Taming of the Shrew aka Conficker…

Yesterday started great, the weather was excellent, looked like a continuation of a calm weekend – then Dan Kaminsky called…

Researchers in Germany had come up with a way to remotely detect the Conficker worm. His idea was to get that knowledge out to as many scanner vendors as possible and see if we could implement the check ASAP. This new detection method allows IT administrators to remotely detect the Conficker virus directly on the infected machines without needing credentials or an agent installed. For many large enterprises, this represents an opportunity to perform a quick and non-intrusive audit of their patching efforts. We quickly assembled a team to take a look at the code that Felix Leder and Tillman Werner from the University of Bonn had made available in Python and saw no problem in implementing the detection in the QualysGuard scanner. After finishing the development proof-of-concept, we started formalizing the project, creating the necessary branches in our source code system, checking in the new code and started a new build and acceptance testing cycle. Late on Sunday QA had a production grade package that could be used for basic functional testing and then put it through our nightly regression testing cycle. After reviewing the regression results earlier today we released the code to our production systems around 3PM PDT. Qualys press release.

Thanks to Rich Mogull and Dan Kaminsky for bringing this to us. Many Thanks also to Felix and Tillman, excellent work, looking forward to reading your paper on the subject when I regain my breath. Also, special thanks for David Watson and Jose Nasario who helped us by providing Conficker samples for testing.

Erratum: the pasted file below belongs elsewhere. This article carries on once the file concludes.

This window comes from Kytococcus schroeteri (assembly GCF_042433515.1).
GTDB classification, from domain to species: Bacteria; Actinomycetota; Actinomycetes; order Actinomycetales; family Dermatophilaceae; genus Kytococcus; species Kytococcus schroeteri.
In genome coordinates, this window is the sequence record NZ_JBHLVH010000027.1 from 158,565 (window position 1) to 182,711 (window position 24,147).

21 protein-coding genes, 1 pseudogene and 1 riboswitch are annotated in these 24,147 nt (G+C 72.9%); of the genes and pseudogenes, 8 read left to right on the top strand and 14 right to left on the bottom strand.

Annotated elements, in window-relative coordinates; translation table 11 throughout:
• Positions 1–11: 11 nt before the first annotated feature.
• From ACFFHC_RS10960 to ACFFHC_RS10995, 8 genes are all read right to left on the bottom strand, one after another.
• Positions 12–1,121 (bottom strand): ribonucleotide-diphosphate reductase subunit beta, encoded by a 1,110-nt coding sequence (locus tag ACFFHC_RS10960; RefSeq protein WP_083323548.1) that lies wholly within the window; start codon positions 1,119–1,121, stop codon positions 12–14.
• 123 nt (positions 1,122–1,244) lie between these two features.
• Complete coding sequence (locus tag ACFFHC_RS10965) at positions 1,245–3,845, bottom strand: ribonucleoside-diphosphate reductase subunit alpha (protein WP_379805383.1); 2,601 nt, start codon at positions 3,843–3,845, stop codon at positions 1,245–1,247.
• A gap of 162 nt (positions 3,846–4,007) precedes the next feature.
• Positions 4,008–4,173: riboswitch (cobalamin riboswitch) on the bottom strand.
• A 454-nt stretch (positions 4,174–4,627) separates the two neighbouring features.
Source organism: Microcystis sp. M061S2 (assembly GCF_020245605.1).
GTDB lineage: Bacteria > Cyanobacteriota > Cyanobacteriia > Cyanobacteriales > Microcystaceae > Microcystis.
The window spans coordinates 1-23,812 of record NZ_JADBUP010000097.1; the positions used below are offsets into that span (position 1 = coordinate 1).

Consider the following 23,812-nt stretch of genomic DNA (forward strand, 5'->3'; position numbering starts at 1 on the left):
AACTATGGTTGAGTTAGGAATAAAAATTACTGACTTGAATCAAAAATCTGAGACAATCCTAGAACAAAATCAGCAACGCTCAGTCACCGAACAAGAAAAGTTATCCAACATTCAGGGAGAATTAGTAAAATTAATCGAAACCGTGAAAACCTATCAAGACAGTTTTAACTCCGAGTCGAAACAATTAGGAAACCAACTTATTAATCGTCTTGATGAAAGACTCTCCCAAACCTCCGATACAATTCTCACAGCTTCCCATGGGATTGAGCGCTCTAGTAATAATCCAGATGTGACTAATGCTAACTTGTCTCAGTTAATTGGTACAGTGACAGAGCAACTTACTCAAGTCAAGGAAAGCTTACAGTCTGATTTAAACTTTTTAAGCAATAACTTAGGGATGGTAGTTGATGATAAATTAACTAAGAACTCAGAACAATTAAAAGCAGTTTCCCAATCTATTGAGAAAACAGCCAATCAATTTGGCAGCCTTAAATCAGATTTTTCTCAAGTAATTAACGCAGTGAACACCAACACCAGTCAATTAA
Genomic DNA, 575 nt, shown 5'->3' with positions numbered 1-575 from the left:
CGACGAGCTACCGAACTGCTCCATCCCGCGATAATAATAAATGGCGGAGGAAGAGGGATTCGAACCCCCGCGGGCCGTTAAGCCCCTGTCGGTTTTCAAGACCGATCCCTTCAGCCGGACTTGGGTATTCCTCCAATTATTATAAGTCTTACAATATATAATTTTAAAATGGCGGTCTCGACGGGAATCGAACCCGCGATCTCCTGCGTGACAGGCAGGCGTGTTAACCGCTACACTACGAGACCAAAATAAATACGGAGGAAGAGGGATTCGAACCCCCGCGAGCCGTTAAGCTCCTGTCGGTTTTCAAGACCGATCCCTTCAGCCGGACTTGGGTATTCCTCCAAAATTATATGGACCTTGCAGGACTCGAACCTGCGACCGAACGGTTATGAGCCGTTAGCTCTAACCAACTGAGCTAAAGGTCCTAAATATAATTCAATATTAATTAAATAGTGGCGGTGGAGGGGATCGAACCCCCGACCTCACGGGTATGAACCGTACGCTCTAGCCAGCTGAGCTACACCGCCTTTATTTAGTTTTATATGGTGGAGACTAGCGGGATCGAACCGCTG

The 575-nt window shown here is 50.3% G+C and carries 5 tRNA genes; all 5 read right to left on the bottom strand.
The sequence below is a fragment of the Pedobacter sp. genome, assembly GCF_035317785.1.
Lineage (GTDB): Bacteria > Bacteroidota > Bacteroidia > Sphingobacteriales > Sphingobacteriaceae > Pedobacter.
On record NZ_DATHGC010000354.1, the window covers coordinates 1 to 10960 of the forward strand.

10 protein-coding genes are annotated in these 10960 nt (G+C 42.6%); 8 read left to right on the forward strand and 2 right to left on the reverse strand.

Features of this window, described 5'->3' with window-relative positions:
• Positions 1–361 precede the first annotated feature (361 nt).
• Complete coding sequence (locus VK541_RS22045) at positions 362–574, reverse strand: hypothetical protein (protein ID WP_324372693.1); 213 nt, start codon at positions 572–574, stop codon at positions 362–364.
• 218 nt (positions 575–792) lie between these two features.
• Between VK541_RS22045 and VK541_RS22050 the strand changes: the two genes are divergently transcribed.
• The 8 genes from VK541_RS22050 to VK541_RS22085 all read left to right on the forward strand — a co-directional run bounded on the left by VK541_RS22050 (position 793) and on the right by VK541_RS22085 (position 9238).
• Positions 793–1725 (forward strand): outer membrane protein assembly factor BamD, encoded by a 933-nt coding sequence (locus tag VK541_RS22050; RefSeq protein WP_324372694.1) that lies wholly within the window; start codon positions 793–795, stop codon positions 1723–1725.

Reference URLs:

Should JavaScript be Disabled in Adobe Acrobat by Default?

Last week Thursday, February 19 Adobe released an advisory notifying its users of a critical vulnerability in Adobe Reader and Adobe Acrobat version 9 and earlier. The vulnerability can be used by an attacker to take control of the affected system.  Targeted exploits have been reported by a number of security companies (Symantec, McAfee) and the US-CERT has covered the vulnerability in Security Alert TA09-051A. In our QualysGuard product we detect the flaw as a zero day vulnerability – Id: 116234 Adobe Acrobat and Adobe Reader Buffer Overflow (APSA09-01).
 
Adobe expects to release a patch by March, 11th. In the interim, one can disable JavaScript within Adobe Reader as a work-around.
 
This is not the first time that the JavaScript component of Adobe Acrobat has been the subject of a vulnerability advisory. In fact there were multiple occurrences in 2008,  in November  Acrobat 8 had a JavaScript vulnerability, as well as in June and in May of 2008.
 
I have been running without JavaScript in my Adobe Reader for months and I have not noticed any adverse effects in my typical office oriented usage. Should this be the default behavior for Acrobat? In my opinion this is now becoming a best practice security setting, that should only be relaxed based on end-user needs.

To help IT administrators in verifying this configuration setting,  we are providing a check within our Policy Compliance product – "Adobe Reader JavaScript shall be disabled"

References: